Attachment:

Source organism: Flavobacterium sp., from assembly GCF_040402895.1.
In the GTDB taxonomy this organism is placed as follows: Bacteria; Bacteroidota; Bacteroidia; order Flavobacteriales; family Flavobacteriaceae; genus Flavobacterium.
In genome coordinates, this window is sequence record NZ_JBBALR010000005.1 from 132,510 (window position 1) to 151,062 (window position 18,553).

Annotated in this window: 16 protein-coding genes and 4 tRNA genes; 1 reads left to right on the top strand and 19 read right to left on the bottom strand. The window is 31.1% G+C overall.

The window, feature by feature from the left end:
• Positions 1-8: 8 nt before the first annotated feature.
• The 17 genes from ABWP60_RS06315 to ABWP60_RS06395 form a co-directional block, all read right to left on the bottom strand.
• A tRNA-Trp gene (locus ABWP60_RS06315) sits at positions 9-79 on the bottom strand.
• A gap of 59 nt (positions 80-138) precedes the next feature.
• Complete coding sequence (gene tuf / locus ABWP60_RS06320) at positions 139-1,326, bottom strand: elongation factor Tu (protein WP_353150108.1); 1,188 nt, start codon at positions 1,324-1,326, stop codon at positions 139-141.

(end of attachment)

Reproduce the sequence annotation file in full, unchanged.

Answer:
Source organism: Flavobacterium sp., from assembly GCF_040402895.1.
In the GTDB taxonomy this organism is placed as follows: Bacteria; Bacteroidota; Bacteroidia; order Flavobacteriales; family Flavobacteriaceae; genus Flavobacterium.
In genome coordinates, this window is sequence record NZ_JBBALR010000005.1 from 132,510 (window position 1) to 151,062 (window position 18,553).

Annotated in this window: 16 protein-coding genes and 4 tRNA genes; 1 reads left to right on the top strand and 19 read right to left on the bottom strand. The window is 31.1% G+C overall.

The window, feature by feature from the left end:
• Positions 1-8: 8 nt before the first annotated feature.
• The 17 genes from ABWP60_RS06315 to ABWP60_RS06395 form a co-directional block, all read right to left on the bottom strand.
• A tRNA-Trp gene (locus ABWP60_RS06315) sits at positions 9-79 on the bottom strand.
• A gap of 59 nt (positions 80-138) precedes the next feature.
• Complete coding sequence (gene tuf / locus ABWP60_RS06320) at positions 139-1,326, bottom strand: elongation factor Tu (protein WP_353150108.1); 1,188 nt, start codon at positions 1,324-1,326, stop codon at positions 139-141.